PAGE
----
• Ankur

    mumpy.org would the python user group from mumbai. Please add it.

  • Desi Bystander

    Python is gaining significant traction within India tech subsidiaries of Wall Street banks, many of which are located in Mumbai. This is really a fallout of Python’s emergence on Wall Street

  • http://twitter.com/devworx devworx

    @a636641aec36e341a1049d82f6bfa065:disqus would like to connect with you. Pl email editor AT devworx DOT in

  • http://jace.zaiki.in/ Kiran Jonnalagadda

    Bangalore’s Python community is even older: the Indian Zope and Python User Group (IZPUG) was founded in 2002 and held several meetups.

    IZPUG became dormant around 2005 when the new BangPypers list was created (in Jan 2005, not 2007). IZPUG was hosted on Yahoo! Groups, which seems to have killed the archives entirely. It no longer shows up there. I could only find this reference to IZPUG:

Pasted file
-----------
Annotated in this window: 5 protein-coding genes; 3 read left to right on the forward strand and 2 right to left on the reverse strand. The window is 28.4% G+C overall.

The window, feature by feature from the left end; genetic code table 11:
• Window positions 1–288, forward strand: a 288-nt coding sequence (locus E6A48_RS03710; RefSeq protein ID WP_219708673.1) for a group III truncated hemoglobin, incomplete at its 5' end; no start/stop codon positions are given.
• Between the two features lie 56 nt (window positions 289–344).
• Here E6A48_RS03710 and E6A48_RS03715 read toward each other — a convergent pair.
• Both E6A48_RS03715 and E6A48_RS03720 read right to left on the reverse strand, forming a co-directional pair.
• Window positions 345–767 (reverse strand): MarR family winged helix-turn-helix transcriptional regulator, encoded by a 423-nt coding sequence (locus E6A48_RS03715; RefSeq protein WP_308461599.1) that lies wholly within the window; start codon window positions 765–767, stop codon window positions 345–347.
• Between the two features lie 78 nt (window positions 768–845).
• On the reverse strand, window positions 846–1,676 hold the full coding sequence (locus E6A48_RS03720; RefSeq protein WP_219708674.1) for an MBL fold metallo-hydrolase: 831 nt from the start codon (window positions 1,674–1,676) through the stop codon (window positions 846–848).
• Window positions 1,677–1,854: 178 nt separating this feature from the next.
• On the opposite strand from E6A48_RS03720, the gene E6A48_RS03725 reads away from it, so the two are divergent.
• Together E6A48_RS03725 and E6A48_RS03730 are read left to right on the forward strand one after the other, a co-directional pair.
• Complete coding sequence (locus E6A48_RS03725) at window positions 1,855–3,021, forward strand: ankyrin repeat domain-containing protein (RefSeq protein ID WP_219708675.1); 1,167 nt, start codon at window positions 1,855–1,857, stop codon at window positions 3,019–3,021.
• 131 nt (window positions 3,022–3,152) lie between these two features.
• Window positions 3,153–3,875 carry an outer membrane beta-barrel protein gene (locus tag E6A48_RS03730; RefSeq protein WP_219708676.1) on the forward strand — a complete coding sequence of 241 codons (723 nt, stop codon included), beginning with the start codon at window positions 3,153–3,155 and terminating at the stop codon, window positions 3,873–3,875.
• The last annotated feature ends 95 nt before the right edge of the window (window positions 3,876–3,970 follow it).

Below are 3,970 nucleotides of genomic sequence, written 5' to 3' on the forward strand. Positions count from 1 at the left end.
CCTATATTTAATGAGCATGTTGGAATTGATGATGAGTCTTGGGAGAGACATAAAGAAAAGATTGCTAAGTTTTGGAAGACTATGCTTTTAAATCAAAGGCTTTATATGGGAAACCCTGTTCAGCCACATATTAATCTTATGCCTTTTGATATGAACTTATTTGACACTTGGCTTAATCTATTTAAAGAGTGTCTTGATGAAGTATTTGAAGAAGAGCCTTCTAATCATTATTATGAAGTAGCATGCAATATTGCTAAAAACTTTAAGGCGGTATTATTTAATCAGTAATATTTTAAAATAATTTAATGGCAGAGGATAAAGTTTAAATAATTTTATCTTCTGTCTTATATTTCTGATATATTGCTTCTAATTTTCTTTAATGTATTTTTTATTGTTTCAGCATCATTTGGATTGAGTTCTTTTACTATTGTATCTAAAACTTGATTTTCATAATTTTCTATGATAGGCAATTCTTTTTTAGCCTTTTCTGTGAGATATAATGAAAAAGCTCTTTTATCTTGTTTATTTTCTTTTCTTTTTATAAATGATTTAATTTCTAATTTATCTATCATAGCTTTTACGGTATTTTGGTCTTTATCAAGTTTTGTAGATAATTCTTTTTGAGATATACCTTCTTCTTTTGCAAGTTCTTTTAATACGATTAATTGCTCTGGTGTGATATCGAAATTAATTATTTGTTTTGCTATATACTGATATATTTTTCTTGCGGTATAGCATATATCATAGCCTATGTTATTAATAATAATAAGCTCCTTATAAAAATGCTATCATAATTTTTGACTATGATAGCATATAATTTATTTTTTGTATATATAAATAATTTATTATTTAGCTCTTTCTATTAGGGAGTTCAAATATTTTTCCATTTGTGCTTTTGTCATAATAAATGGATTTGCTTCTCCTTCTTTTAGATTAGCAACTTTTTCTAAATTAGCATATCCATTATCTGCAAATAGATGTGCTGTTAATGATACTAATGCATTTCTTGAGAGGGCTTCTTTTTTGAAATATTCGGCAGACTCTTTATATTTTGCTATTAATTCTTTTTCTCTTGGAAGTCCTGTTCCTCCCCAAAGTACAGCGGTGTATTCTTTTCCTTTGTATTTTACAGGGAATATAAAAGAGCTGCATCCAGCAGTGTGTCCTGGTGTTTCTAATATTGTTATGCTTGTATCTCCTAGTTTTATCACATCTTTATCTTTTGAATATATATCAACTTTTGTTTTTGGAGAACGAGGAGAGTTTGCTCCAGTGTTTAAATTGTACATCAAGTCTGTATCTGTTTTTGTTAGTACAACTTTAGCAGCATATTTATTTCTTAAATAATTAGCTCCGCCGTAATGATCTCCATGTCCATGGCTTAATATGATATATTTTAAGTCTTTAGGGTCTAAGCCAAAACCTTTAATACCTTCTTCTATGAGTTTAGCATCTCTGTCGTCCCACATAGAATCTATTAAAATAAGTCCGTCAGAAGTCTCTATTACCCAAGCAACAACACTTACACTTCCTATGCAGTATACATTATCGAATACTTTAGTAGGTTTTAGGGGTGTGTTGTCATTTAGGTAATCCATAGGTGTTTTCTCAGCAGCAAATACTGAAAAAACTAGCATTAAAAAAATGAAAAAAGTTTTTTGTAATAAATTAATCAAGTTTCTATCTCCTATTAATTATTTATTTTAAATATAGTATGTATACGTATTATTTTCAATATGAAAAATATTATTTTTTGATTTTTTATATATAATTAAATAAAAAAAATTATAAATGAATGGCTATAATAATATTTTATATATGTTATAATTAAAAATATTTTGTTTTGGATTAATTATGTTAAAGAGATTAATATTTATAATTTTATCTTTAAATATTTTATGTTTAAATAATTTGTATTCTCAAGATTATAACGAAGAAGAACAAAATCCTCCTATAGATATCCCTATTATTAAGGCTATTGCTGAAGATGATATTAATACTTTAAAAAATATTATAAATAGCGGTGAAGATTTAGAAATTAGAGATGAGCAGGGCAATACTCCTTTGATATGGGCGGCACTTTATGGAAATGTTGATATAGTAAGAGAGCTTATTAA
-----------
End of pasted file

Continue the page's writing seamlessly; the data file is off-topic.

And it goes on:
http://tech.groups.yahoo.com/group/chennaipy/message/10

    • http://anandology.com/ Anand Chitipothu

      Wayback Machine is there to resuce. All the archives of IZPUG are available there.

      http://web.archive.org/web/20070813094910/http://tech.groups.yahoo.com/group/izpug/

      UPDATE: Looks like all the links are broken. Not much use.

      • http://jace.zaiki.in/ Kiran Jonnalagadda

        So it seems IZPUG dates all the way back to December 2001, not 2002.

        • http://www.devworx.in Nash David

          Many thanks to you, Anand and Kiran, for the additional information.

  • Christopher

    Has ipss.org.in been shifted to another domain? I recall it even had a member registration option